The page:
Breaking all the (grammar) rules

I’ve always been the type of person who follows the rules. My friends often say that if life were like Dungeons & Dragons, I would be Lawful Good in the Alignment System. In fact, even on the test offered on that page, I got Lawful Good.

Of course, people can’t be that easily defined even in elaborate systems. Sometimes laws are outdated or inherently unjust, and I think it’s important to recognize that instead of just blindly following along with what society tells you to do. But to know when a rule should be broken or resisted, you first have to know the laws or rules themselves and what purpose they are supposed to serve.

This is true in writing and editing as much as it is true in general life. I work as a copy editor for a science publisher in my day job, which is nice because the rules of grammar and the in-house style guide are pretty firm; when it comes to copy editing fiction, things are much more nebulous because writers will often intentionally break grammar rules to achieve a certain character voice or feeling in the reader. I imagine it takes a great deal of practice and skill as a fiction copy editor to know the difference between an intentional and unintentional rule break.

Working as a copy editor has improved my own writing and editing even though I copy edit nonfiction, news-type stories. I have to stay on top and aware of grammar rules and specific style points for ~40 hours every week, so it all stays fresh in my mind.

Then I get to spend my free time deciding which rules I want to break in my own writing. It’s fun to be a rebel in my down time and an enforcer in my job. But I can’t just break grammar rules on a lark; if I do, my writing will appear sloppy and the story will be hard to understand or follow. That is rarely the goal of a writer (although it certainly can be sometimes,  but it takes a great deal of skill).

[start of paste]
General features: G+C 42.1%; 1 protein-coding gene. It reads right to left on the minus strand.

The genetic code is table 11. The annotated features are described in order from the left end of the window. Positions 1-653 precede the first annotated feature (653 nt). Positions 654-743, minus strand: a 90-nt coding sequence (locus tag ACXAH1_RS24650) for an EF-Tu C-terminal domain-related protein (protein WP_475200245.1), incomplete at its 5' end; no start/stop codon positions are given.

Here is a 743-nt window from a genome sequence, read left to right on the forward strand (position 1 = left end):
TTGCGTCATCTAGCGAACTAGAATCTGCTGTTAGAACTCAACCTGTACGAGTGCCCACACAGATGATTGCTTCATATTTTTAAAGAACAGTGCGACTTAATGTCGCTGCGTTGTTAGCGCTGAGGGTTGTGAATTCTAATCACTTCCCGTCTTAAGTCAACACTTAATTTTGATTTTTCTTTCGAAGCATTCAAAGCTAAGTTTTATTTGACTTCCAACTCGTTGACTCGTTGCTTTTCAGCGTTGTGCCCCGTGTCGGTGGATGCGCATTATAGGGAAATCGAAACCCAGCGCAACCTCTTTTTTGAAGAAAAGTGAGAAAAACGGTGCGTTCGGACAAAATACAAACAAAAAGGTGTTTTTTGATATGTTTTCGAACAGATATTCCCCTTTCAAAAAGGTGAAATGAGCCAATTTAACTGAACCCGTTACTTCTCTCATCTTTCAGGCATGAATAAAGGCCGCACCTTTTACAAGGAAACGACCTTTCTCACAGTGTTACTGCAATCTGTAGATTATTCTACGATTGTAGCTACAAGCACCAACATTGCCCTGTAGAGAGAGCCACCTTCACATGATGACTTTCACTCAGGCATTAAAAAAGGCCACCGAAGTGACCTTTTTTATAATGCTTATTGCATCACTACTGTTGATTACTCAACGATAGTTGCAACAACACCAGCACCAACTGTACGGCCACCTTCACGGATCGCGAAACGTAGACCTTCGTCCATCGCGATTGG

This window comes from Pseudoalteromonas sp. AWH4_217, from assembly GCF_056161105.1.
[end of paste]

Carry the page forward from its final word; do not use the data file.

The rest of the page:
One of the rules I like to bend or break is general sentence structure. I enjoy using fragments and run-on sentences to play around with rhythm and sometimes convey what a character is feeling without stating it outright. For all the faults of American education when it comes to grammar (seriously, my education in the nitty-gritty of grammar was pretty dismal until college), we are programmed early to never use run-on sentences or sentence fragments. A sentence must have at least a subject, verb and object; anything less  or a mishmash of too many elements is a major offense punishable by the terrible red pen!

Maybe that’s why this rule in particular is so fun for me to break, because it’s one I was taught early and most warned against defying. Sometimes even Lawful Good wants to get its Chaotic Evil on, I guess.

But it’s quite astounding how much a writer can convey in the rhythm of sentences, to the point that sometimes the reader won’t know how or why they’re feeling anxious right along with the character.

A master of this kind of technique is Patrick Ness.* In both his Chaos Walking trilogy and his recent book More Than This, he uses short sentences or sentence fragments, often cut off with em dashes, to effectively mimic a teenager’s train of thought, jumping from half-complete idea to half-complete idea. He also often uses one-sentence paragraphs in a row. There is one chapter in More Than This that is composed of one four-word sentence. This might all sound gimmicky, but Ness is masterful, and these techniques keep the action, both internal and external, moving at a great pace, which is especially important in young adult fiction.